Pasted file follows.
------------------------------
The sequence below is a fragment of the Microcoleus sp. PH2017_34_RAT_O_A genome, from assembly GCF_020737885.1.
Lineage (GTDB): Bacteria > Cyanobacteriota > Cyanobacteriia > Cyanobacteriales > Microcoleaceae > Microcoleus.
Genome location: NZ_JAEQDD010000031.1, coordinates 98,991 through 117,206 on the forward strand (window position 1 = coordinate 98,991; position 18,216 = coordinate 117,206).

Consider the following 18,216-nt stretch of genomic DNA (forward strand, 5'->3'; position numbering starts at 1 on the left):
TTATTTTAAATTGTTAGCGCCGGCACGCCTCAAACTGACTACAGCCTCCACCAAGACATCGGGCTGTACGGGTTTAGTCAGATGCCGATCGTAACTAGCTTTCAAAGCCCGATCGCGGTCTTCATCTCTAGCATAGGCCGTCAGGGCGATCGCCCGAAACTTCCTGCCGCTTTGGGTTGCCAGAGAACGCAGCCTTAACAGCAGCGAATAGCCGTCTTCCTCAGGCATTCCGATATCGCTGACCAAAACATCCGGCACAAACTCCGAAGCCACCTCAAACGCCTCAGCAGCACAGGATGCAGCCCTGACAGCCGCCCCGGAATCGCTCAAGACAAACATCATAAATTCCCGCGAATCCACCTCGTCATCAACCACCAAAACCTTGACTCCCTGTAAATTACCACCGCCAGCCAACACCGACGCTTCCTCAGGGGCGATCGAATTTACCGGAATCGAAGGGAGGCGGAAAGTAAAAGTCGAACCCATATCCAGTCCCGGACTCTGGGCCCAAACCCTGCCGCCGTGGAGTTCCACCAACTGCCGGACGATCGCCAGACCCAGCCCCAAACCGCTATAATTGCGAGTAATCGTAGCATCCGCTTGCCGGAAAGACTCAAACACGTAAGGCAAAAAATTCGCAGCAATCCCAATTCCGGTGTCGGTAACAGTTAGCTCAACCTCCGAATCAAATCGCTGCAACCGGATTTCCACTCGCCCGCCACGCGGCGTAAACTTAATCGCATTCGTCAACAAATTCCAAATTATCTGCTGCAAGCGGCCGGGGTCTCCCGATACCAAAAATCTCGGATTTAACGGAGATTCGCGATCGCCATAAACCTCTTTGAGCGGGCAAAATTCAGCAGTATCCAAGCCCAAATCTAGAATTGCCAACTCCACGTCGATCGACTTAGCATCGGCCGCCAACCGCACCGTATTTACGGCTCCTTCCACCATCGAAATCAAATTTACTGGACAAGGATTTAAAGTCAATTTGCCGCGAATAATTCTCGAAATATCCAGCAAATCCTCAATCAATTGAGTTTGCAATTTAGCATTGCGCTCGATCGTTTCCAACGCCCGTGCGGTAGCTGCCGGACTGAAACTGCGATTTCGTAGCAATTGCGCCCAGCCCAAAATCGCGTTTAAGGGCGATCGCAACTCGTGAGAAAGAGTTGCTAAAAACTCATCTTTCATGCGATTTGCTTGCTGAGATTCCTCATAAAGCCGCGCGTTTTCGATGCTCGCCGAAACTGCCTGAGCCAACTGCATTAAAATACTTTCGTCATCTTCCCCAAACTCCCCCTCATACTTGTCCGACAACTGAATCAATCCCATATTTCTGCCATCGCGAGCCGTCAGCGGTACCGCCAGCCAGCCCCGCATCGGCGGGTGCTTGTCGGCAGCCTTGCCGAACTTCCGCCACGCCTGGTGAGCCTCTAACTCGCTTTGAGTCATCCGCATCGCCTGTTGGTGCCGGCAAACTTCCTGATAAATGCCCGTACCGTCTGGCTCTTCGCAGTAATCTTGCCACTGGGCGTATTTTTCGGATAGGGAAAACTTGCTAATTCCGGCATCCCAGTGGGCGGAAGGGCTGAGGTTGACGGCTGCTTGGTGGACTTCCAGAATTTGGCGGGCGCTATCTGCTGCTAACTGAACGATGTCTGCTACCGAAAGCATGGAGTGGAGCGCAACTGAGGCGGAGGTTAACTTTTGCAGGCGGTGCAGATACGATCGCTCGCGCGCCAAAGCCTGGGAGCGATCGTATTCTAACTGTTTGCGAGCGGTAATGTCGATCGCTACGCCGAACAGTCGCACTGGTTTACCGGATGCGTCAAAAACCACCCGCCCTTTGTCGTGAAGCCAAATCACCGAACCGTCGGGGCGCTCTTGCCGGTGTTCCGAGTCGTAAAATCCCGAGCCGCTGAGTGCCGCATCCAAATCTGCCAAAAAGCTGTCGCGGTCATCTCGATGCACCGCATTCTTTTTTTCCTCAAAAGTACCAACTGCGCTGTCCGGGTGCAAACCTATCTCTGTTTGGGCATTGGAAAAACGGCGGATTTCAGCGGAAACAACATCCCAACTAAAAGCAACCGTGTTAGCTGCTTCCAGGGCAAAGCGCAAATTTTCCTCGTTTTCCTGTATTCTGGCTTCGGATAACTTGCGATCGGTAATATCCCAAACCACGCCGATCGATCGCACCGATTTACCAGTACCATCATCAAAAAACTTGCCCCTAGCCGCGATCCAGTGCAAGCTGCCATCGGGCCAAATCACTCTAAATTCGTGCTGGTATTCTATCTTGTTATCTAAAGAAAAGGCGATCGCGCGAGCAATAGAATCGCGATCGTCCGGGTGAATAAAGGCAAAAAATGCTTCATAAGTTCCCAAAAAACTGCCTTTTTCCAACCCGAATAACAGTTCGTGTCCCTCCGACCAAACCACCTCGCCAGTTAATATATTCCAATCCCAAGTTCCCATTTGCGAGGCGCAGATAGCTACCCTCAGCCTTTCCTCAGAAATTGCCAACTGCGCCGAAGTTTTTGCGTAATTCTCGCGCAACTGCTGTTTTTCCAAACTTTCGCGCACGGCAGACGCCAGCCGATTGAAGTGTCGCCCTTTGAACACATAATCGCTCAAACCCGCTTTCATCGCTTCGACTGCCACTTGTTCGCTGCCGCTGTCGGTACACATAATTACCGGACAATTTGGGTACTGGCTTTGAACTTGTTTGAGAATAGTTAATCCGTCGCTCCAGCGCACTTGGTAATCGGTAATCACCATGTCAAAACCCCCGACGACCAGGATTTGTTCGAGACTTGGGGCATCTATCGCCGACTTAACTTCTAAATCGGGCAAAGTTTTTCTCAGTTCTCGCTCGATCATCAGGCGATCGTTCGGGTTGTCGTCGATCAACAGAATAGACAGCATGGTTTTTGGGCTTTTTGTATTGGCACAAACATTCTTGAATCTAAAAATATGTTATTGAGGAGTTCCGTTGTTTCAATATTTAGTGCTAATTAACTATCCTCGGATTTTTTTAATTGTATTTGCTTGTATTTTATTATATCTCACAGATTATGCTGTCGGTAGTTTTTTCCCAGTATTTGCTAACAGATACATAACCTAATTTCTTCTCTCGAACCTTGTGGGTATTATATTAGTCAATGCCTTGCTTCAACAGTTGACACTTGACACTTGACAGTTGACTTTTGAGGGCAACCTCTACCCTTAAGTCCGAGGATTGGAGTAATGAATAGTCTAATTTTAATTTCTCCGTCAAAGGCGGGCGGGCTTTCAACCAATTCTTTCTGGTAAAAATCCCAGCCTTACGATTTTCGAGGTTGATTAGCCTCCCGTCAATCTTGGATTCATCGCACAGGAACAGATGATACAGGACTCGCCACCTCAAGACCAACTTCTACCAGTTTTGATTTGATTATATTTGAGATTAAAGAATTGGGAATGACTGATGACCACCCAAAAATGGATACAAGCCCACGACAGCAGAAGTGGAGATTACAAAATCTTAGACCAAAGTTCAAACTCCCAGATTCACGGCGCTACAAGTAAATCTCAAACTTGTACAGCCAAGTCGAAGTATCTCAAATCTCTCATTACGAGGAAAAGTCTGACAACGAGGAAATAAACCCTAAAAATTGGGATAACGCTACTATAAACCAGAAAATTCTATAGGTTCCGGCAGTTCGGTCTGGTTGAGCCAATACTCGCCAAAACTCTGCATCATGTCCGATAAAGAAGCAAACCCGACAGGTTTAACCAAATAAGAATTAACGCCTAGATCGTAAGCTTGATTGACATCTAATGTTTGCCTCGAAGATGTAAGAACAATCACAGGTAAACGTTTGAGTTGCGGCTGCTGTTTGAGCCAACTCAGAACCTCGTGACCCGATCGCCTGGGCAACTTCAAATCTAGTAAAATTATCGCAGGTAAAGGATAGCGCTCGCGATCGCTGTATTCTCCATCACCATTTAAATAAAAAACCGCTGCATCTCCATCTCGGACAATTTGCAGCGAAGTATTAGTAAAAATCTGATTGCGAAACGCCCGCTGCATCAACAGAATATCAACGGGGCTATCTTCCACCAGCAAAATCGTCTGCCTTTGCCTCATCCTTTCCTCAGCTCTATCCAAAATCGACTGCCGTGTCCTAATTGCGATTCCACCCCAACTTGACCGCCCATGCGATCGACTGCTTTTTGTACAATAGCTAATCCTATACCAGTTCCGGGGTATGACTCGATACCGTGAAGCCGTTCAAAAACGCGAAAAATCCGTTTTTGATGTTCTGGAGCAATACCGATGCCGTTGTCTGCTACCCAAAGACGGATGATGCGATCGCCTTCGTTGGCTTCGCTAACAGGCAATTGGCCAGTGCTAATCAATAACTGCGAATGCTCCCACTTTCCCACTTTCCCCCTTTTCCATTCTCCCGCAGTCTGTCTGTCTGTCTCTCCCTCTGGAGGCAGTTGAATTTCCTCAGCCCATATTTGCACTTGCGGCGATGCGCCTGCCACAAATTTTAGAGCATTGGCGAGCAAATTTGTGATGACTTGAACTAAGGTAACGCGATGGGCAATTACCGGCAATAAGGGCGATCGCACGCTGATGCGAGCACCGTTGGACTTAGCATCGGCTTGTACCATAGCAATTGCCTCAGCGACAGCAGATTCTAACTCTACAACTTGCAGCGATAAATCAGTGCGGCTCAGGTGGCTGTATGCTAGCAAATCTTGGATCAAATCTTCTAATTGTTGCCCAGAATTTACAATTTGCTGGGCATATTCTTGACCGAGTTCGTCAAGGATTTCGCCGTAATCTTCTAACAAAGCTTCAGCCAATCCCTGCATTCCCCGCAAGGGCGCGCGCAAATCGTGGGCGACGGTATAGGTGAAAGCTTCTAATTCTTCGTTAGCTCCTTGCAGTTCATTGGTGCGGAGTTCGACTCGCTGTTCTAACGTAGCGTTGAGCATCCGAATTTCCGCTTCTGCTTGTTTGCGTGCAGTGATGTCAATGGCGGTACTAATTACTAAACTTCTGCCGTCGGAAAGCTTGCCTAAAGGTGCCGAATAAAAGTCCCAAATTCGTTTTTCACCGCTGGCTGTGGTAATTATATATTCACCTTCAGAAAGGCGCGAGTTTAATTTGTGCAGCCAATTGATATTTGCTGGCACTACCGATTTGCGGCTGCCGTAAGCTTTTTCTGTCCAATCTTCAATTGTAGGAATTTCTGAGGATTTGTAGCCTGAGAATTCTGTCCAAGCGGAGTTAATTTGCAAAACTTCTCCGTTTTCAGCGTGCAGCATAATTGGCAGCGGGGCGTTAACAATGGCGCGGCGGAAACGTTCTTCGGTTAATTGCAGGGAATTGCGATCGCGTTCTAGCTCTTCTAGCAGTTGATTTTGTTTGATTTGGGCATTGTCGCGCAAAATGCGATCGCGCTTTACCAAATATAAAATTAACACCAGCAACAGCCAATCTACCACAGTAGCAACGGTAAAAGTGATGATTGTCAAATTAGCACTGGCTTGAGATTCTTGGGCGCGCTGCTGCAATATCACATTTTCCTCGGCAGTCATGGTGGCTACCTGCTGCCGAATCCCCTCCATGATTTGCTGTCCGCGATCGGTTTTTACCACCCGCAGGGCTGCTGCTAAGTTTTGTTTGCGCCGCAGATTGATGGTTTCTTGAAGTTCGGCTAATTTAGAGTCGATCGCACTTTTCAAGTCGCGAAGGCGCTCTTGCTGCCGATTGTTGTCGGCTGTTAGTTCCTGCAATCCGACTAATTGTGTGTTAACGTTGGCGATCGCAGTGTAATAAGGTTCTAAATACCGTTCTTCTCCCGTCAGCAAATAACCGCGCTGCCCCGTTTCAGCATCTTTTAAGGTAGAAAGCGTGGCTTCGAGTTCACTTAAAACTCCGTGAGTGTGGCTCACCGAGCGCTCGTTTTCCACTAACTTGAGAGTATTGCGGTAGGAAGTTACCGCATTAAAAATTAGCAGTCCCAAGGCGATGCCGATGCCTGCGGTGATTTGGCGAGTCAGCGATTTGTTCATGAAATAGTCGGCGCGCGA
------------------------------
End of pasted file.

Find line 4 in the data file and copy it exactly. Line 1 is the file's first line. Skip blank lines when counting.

Consider the following 18,216-nt stretch of genomic DNA (forward strand, 5'->3'; position numbering starts at 1 on the left):